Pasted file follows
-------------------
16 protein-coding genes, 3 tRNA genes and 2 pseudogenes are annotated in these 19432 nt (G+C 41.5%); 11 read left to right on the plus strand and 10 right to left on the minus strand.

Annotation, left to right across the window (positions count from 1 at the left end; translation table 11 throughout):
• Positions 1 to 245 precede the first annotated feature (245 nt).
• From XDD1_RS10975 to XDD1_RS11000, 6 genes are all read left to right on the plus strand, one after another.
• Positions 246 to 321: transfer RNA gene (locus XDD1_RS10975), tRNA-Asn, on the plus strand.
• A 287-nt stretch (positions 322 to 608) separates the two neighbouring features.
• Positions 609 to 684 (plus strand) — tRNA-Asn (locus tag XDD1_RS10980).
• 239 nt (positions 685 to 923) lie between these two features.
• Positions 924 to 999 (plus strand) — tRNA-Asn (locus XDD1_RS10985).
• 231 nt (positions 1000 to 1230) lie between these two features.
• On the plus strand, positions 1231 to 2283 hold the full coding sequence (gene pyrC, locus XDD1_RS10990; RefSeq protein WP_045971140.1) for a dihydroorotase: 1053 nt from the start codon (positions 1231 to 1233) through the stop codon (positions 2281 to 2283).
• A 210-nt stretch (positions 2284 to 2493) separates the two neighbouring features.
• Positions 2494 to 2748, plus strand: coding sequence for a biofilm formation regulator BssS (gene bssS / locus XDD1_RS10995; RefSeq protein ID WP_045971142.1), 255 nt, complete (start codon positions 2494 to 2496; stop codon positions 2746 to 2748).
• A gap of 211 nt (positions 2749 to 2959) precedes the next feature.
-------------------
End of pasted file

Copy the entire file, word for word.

16 protein-coding genes, 3 tRNA genes and 2 pseudogenes are annotated in these 19432 nt (G+C 41.5%); 11 read left to right on the plus strand and 10 right to left on the minus strand.

Annotation, left to right across the window (positions count from 1 at the left end; translation table 11 throughout):
• Positions 1 to 245 precede the first annotated feature (245 nt).
• From XDD1_RS10975 to XDD1_RS11000, 6 genes are all read left to right on the plus strand, one after another.
• Positions 246 to 321: transfer RNA gene (locus XDD1_RS10975), tRNA-Asn, on the plus strand.
• A 287-nt stretch (positions 322 to 608) separates the two neighbouring features.
• Positions 609 to 684 (plus strand) — tRNA-Asn (locus tag XDD1_RS10980).
• 239 nt (positions 685 to 923) lie between these two features.
• Positions 924 to 999 (plus strand) — tRNA-Asn (locus XDD1_RS10985).
• 231 nt (positions 1000 to 1230) lie between these two features.
• On the plus strand, positions 1231 to 2283 hold the full coding sequence (gene pyrC, locus XDD1_RS10990; RefSeq protein WP_045971140.1) for a dihydroorotase: 1053 nt from the start codon (positions 1231 to 1233) through the stop codon (positions 2281 to 2283).
• A 210-nt stretch (positions 2284 to 2493) separates the two neighbouring features.
• Positions 2494 to 2748, plus strand: coding sequence for a biofilm formation regulator BssS (gene bssS / locus XDD1_RS10995; RefSeq protein ID WP_045971142.1), 255 nt, complete (start codon positions 2494 to 2496; stop codon positions 2746 to 2748).
• A gap of 211 nt (positions 2749 to 2959) precedes the next feature.